Japan passes contingency bills
Reviewed by Hitoshi URABE
"Japan passes contingency bills"
Now that the turmoil over the missing contributions by the lawmakers to the state pension system is over, politics are back in Japan. The hassle over the pension issue seems to have settled completely upon changing the faces of the leader of the major opposition party and the longest serving chief cabinet secretary, and now politicians are back to the business of adopting laws.
As the article introduced above indicates, a group of seven bills passed the lower house on May 20 to complement the "Laws Regarding Response to Armed Attacks" enacted last year. The act was for the first time for Japan to stipulate its stance and possible reactions when attacked by other countries, and the functions to be fulfilled by the government and, to a certain extent, the people.
It is interesting to note that the package of bills was supported not only by the ruling coalition of the LDP and the Komeito, but also the leading opposition, the DPJ, headed by the just appointed leader, Mr Okada. It is indicative in the sense that there are very few, if any, in Japan who fear the new legislation would be detrimental to the people, or, more specifically, it would lead Japan into military conflicts in the form of war. In fact, many consider the set of laws to finally define what needs be done to protect Japanese people, and what must not be done to get involved in war in the sense denounced in the Constitution, the notion of which the overwhelming majority of Japanese people currently adhere to.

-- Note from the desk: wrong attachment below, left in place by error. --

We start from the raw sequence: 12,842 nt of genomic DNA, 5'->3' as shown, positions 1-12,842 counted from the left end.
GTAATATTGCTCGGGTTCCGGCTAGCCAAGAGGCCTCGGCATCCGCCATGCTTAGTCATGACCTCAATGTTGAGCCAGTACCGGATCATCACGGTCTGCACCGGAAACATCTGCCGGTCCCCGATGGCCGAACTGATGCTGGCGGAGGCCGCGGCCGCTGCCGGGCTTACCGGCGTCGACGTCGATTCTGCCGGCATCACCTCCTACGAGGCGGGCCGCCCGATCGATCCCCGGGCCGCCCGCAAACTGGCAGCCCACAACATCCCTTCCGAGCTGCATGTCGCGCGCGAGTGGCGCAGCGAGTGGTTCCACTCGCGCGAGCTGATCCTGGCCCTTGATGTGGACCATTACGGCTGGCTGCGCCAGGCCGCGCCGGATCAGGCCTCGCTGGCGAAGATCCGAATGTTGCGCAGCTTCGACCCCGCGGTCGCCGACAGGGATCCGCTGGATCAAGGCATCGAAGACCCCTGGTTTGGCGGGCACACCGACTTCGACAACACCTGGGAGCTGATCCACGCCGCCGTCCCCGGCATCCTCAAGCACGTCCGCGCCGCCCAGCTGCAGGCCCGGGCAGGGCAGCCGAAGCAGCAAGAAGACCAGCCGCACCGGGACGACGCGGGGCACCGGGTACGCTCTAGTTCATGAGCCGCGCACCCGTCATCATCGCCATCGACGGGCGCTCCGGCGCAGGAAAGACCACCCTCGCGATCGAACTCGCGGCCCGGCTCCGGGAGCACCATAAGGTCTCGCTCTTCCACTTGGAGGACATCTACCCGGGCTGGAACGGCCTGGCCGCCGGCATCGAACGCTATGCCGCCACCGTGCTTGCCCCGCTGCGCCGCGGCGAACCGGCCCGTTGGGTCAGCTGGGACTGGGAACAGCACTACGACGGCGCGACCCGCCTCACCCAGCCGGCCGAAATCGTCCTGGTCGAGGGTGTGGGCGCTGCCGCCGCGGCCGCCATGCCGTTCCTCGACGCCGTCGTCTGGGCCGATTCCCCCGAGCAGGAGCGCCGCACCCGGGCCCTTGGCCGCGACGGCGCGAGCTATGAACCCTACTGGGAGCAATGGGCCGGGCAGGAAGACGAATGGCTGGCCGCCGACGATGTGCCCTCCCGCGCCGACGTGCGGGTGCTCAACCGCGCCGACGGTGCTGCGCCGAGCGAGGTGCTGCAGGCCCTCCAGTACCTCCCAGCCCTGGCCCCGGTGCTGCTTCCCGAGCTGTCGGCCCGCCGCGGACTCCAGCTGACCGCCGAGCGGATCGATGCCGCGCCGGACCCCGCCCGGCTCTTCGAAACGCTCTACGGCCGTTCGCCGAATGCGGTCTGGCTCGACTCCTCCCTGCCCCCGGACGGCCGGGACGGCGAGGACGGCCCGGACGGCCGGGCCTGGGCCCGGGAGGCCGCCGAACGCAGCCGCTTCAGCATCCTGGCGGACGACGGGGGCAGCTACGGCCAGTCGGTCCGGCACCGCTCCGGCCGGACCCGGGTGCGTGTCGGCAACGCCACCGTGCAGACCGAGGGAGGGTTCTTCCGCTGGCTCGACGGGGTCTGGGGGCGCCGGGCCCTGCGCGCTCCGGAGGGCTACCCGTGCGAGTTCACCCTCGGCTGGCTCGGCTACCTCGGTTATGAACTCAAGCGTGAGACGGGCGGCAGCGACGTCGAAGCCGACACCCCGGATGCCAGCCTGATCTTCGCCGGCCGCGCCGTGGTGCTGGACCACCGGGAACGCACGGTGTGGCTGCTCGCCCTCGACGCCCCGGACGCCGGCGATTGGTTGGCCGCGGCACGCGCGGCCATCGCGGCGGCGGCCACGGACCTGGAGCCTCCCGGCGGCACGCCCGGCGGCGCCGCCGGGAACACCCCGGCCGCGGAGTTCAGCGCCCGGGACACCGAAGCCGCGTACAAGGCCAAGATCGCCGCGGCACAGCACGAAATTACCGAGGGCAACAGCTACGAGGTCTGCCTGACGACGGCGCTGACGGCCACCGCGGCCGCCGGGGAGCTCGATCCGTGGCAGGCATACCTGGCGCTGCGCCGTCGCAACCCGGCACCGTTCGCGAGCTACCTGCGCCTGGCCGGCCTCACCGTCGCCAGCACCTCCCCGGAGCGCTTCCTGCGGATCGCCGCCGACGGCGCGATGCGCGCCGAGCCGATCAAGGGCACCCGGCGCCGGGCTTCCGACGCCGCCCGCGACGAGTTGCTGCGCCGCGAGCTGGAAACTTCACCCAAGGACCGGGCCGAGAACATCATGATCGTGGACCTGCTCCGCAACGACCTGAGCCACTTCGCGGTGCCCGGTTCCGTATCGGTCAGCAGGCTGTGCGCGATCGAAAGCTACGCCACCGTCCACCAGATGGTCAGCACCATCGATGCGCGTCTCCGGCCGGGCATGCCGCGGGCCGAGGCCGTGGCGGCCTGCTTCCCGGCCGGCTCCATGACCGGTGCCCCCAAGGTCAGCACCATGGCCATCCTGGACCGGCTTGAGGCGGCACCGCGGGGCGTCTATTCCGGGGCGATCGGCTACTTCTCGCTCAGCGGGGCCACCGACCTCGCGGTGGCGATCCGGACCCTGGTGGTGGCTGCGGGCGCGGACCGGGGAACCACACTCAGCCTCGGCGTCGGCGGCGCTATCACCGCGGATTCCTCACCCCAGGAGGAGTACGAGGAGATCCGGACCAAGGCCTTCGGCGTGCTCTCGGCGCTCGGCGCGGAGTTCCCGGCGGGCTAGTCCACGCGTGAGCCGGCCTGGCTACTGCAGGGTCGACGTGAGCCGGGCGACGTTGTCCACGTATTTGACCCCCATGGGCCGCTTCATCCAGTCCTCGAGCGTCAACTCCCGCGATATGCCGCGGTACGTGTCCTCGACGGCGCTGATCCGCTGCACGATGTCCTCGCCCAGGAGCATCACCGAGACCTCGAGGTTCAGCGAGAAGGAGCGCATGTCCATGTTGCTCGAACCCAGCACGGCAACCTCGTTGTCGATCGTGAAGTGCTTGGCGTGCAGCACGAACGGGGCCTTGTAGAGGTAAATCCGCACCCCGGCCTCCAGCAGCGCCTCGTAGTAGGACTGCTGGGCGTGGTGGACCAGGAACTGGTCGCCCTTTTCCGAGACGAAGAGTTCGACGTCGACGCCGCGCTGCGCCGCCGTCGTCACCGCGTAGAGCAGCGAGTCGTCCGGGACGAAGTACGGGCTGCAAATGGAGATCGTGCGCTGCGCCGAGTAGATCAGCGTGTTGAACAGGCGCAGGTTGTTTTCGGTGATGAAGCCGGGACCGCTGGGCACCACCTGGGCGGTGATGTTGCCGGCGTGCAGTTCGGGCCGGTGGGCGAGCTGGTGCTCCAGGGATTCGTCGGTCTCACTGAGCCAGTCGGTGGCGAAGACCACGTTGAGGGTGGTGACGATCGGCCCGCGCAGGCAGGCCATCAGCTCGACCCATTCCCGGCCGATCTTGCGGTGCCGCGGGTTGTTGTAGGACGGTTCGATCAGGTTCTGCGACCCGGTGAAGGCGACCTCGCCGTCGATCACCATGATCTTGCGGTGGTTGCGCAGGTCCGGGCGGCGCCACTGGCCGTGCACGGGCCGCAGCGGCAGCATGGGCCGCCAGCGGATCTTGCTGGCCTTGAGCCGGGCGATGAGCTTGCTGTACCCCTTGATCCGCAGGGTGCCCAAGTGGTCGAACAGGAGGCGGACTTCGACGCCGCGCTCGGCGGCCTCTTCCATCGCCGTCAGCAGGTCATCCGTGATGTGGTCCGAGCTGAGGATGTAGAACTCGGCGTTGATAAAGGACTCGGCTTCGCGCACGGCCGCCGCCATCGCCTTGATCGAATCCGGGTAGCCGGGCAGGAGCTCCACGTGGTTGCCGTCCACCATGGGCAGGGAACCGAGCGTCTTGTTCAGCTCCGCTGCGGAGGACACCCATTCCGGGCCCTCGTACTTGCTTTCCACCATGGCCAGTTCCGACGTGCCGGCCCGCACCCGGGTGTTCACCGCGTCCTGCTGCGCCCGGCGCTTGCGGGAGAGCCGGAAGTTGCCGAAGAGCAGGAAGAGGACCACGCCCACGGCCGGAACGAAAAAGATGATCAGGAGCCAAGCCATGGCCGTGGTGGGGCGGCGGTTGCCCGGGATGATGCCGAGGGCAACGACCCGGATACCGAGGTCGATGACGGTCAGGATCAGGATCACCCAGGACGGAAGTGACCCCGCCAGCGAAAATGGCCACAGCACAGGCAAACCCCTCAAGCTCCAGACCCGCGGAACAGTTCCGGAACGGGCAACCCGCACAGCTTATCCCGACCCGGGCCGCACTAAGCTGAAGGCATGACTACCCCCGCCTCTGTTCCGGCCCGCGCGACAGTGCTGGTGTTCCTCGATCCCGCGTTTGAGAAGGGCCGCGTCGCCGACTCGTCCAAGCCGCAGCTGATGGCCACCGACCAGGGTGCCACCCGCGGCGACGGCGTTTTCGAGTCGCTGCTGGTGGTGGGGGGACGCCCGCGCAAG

The Constitution, in its Chapter II comprised of just one short article, the Article 9, stipulates as follows:
"Aspiring sincerely to an international peace based on justice and order, the Japanese people forever renounce war as a sovereign right of the nation and the threat or use of force as means of settling international disputes.
In order to accomplish the aim of the preceding paragraph, land, sea, and air forces, as well as other war potential, will never be maintained. The right of belligerency of the state will not be recognized."
For decades, Japanese people had thought that the stipulation as such in the Constitution would suffice, in reflecting their sentiment, to guide the policy of the nation. There were, from time to time, extremists who point out that Japan could do nothing even when other countries attack, as it is not allowed to use "force as means of settling" disputes with foreign countries.
The September 11, 2001 attack by the terrorists in the US was perhaps the most direct cause for Japanese people to recognize the reality, that they have no modus operandi to cope with in case of massive terrorist, or foreign military attack. There was a joke that if Tokyo were to be attacked by alien combat forces, and in response SDF military vehicles, including tanks, were dispatched into the city, they must obey traffic lights and parking regulations, or else they would be issued traffic tickets by the police.
The series of legislation, a part of which passed yesterday, is an attempt to remedy such an absurd situation. And also to further confirm and secure in real terms Japanese people's antipathy toward war.